Underlying all these efforts will be a need to build greater organisational capability. For NHS organisations, this means giving purchasing managers the time, training and resources they need to develop new expertise and progressive procurement approaches. Local system and organisational leaders should signal promoting social value as a priority and ensure that teams are given the permission to adopt new approaches. NHS organisations should also be encouraged to learn from other local partners (such as councils) with experience in implementing progressive procurement policies. Driving change will require baseline data on current practices so that each organisation can set informed and realistic targets for directing more spend towards community benefit. It also requires organisations to understand their local markets and address barriers that local suppliers face when trying to work with the NHS. And, as with all anchor practices, progressive procurement approaches will have greater impact if included as an explicit organisational aim, with someone leading on coordination and monitoring across the organisation.

Practical resources to support implementation

Creating Social Value – module (Sustainable Development Unit)

Economic and Social Impacts and Benefits of Health Systems (World Health Organization Regional Office for Europe)

Social Value Calculator (Sustainable Development Unit)

Social Value Toolkit. Guidance for Suppliers (Greater Manchester Combined Authority)

Social Values Forums Toolkit (Wales Co-operative Centre)

The Public Services (Social Value) Act 2012. An Introductory Guide for Commissioners and Policy Makers (Department for Digital Culture, Media and Sport)

The Social Value Guide. Implementing the Social Services (Public Value) Act (Social Enterprise UK)

Using the Social Value Act to Reduce Health Inequalities in England Through Action on the Social Determinants of Health (Public Health England and UCL Institute of Health Equity)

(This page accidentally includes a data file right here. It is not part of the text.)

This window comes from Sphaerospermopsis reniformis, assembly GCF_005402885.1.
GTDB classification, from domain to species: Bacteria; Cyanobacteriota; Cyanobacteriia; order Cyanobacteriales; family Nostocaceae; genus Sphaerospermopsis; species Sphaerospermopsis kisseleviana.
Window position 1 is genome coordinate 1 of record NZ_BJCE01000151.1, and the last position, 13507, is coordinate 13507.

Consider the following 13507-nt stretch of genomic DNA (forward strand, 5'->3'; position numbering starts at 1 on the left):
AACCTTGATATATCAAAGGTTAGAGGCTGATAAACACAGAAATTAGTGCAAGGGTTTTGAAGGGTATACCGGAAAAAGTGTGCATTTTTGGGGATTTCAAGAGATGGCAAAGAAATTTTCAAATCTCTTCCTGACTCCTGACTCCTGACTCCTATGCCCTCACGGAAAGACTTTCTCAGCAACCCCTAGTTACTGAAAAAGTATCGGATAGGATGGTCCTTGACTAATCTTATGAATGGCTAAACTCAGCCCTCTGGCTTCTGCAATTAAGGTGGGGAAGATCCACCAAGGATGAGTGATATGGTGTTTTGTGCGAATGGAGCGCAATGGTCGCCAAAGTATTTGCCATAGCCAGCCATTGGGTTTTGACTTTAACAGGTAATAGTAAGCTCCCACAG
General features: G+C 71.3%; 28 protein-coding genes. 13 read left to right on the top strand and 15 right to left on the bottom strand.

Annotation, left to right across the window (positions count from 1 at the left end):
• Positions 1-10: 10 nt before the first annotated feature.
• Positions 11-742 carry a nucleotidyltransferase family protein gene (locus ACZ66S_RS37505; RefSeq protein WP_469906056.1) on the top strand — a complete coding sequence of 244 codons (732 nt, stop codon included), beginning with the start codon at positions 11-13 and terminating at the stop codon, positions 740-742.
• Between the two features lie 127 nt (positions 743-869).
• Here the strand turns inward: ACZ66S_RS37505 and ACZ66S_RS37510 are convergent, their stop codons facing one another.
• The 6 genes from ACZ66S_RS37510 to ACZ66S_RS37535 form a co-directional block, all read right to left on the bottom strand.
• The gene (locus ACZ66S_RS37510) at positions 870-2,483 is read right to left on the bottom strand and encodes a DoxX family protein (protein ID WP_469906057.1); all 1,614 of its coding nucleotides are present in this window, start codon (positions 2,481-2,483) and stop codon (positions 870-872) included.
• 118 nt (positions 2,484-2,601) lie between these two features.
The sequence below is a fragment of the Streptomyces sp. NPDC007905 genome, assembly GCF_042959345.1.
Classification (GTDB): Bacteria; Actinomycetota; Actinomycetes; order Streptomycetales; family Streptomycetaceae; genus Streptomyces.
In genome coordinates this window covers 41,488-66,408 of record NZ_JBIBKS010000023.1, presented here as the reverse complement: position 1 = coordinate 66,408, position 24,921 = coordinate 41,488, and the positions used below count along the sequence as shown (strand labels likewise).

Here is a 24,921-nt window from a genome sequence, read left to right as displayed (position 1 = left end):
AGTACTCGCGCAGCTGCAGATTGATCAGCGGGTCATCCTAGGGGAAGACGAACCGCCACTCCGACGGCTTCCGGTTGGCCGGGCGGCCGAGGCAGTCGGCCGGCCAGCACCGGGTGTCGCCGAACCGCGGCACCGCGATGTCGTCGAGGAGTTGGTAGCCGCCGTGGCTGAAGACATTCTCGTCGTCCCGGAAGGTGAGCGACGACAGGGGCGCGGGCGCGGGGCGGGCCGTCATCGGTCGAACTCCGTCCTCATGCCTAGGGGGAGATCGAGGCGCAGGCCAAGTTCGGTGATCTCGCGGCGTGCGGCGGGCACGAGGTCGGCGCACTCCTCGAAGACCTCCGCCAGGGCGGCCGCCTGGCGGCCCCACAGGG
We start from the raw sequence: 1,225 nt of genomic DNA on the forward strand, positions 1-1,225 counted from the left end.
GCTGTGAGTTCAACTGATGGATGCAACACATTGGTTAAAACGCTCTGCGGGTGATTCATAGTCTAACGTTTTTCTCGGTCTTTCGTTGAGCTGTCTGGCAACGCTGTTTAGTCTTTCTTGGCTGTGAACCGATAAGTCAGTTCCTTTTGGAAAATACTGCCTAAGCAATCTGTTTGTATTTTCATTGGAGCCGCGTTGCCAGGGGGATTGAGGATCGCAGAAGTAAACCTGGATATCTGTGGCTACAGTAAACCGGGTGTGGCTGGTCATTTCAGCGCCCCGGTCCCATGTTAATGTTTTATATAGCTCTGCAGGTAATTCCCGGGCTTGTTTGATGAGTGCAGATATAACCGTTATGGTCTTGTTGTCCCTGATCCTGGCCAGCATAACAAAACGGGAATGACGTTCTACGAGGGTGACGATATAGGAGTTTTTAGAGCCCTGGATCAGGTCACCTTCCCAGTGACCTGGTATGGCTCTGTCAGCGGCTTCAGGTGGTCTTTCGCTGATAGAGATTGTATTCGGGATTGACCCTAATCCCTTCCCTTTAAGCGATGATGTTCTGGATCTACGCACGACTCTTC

§ Procurement and commissioning are both used in reference to social value and mean slightly different things. In this paper, we use the following definitions:

• Commissioning is the process that public sector organisations go through to assess and determine what services are needed for a local area and choose what and how to allocate resources to provide services that meet those needs. Commissioning is a cyclical process involving many steps to meet strategic objectives, including identifying need, scoping the market for potential providers, drawing in expertise, establishing service specifications, deciding how to resource the service, selecting a suitable supplier, and evaluating and monitoring performance against service specifications. Commissioned services can be funded in many ways, including providing the service in-house, grant funding or procurement from external providers.

• Procurement refers to the method of purchasing goods and services by public sector organisations from other external or third-party organisations, resulting in a contract. Source:

Local multipliers are used to estimate the knock-on effects (for example, new employment opportunities or increased incomes locally) of stimulus spending on local economic growth. A multiplier greater than 1 corresponds to a positive growth stimulus (returning more than £1 for each pound invested locally), whereas a multiplier less than 1 indicates a net loss from spending.

** To provide context to these figures, CLES has created an average of the spend of the 26 analyses it has carried out covering procurement in a range of anchor organisations (including local authorities and higher education institutions). It finds that on average, anchors spent 36% of total spend inside the local authority boundary and 63% within a wider regional area.